I've battled adolescent depression and disordered eating and soul-shaking heartbreak, but I can confidently say that the early weeks of pregnancy were my darkest days. That's not to say I didn't WANT my baby (future Noah, finding this post on Google), but an unexpected pregnancy is terrifying. It changes your plans — for that year and every year to come — without your consent. It imposes responsibilities and creates new identities and PLANTS A HUMAN BEING INSIDE OF YOUR BODY — all without you signing up. You're walking around with one heart and one brain and one circulatory system, and then all of a sudden, on an ordinary Tuesday, you find out that — nope! — you actually have double the human. So take good care of that.
I mean, this is heavy stuff.
It was like being forcefully dunked to the darkest depths, only to have a current come by and sweep me out to god knows where — miles, planets away from where I thought I ought to be — while I occasionally came up to the surface, gasping for air. Sometimes I saw a stormy fog, other times a more hopeful sun shower — and was that a rainbow way back in the distance? And when the current slowed and the waters calmed, I looked around and thought, damn, there's a bridge over there! I totally could have walked across that bridge instead of fighting the current for 9 months. And hey! I found myself on a happy little island that I never knew existed.
That was a REALLY LONG analogy, but I think you get what I'm trying to say.
This isn't the first time I've talked about my unplanned pregnancy, but my readership keeps growing and the emails keep coming — many from young women still battling their conflicting emotions at the start of their pregnancies. And oh how my heart aches for you.
I kind of sugar-coated the experience when I first started blogging. I described Noah as being my "SURPRISE" baby, mostly because I didn't want to A) hurt my child's feelings, or make him feel, even for a second, that he was an unwanted burden, and B) look like a terrible mother. While I very much wanted to be a mother — and to Justin's baby, nonetheless — the timing was simply terrible. (Or so I thought.) And while a "SURPRISE!" pregnancy sounds cutesy and celebratory — as if confetti shot through the sky and all my loved ones were gathered around a giant cake — it was more like a sucker-punch surprise.
And that's OK.
I didn't want to say that, at first. I immediately worried about my image, my worthiness, as a mother — not to mention how my child would one day react to my honesty. But isn't that crazy? We cloak ourselves in our mom cape from the very beginning, rather than admitting that we're hormonal humans going through the biggest life change we've ever experienced. Since taking his first breath, there hasn't been a day — not a single minute — that Noah hasn't felt my love. And that's what matters — not those early weeks when I'd cry in the shower, gripping the tile to support my collapsing body.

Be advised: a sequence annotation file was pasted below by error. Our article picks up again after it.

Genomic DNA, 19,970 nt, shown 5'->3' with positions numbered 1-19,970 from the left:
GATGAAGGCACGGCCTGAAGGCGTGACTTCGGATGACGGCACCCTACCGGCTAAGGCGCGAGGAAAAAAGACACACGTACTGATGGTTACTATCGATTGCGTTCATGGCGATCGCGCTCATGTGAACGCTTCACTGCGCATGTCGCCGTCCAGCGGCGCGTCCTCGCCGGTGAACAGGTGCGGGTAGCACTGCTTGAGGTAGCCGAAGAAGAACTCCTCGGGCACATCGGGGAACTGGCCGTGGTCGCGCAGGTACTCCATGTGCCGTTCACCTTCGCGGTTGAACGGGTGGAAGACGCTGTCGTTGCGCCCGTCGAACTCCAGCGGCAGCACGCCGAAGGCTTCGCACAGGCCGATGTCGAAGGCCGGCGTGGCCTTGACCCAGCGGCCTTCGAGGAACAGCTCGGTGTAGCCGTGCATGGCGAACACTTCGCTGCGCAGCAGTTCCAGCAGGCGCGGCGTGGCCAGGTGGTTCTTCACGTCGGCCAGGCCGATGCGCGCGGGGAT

Two years ago I contributed an essay to the anthology Stories I've Only Told My Mom, about my most shameful secret that I had only told my mother. I told her the worst thoughts that went through my mind — that I didn't want to love this baby. That I wanted his heart to stop beating. That I begged for blood on a wad of toilet paper.
"I never wanted something to die so badly in my life," I had told her. Please just take this away.
Writing those words, and then re-reading them, makes my heart feel heavy. Yet it was the truth, in that moment. THAT was my darkest point. I certainly didn't feel that way through my entire pregnancy, but it happened. And it stays with me.
Here's an excerpt from the essay:
I put the car in park and turn around, watching my two-year-old boy watch the world move outside his window. He turns his attention to me, cocks his head to the side, and smiles sweetly. Lovingly.
"My mommy," he says as he holds out his little hands.
I'm sitting on the living room floor, piling wooden blocks into a basket as he hands them to me, excitedly reciting every number, every letter, every animal he sees. Suddenly he takes my face in his hands and says, "I Wuv Ew."
I'll look at my extraordinarily healthy child, exuberant and curious and simply happy to be here, and feel pangs of guilt remembering how I once wished that he never be here at all.
Please just take this away, I had said.
Even worse, part of me is terrified that one day that wish will come true. A wish that was made for a life I no longer want, no longer identify with. In a cruel twist, the Universe will take him back — just as I originally begged.
Please don't take this away.
Although I'd be more than happy to let these private confessions live in a private place, I think I owe you the honesty. It's OK to feel these raw emotions — the fear, despair, guilt. It's OK to mourn your pre-baby life, even though, pretty soon, your original path will be unrecognizable and undesirable.
So to those struggling: Be kind to yourself. Despite the staggering highs and lows, I hope you can find a consistent comfort in knowing how beautiful your unexpected life can become.
And that even the brightest light can grow from darkness.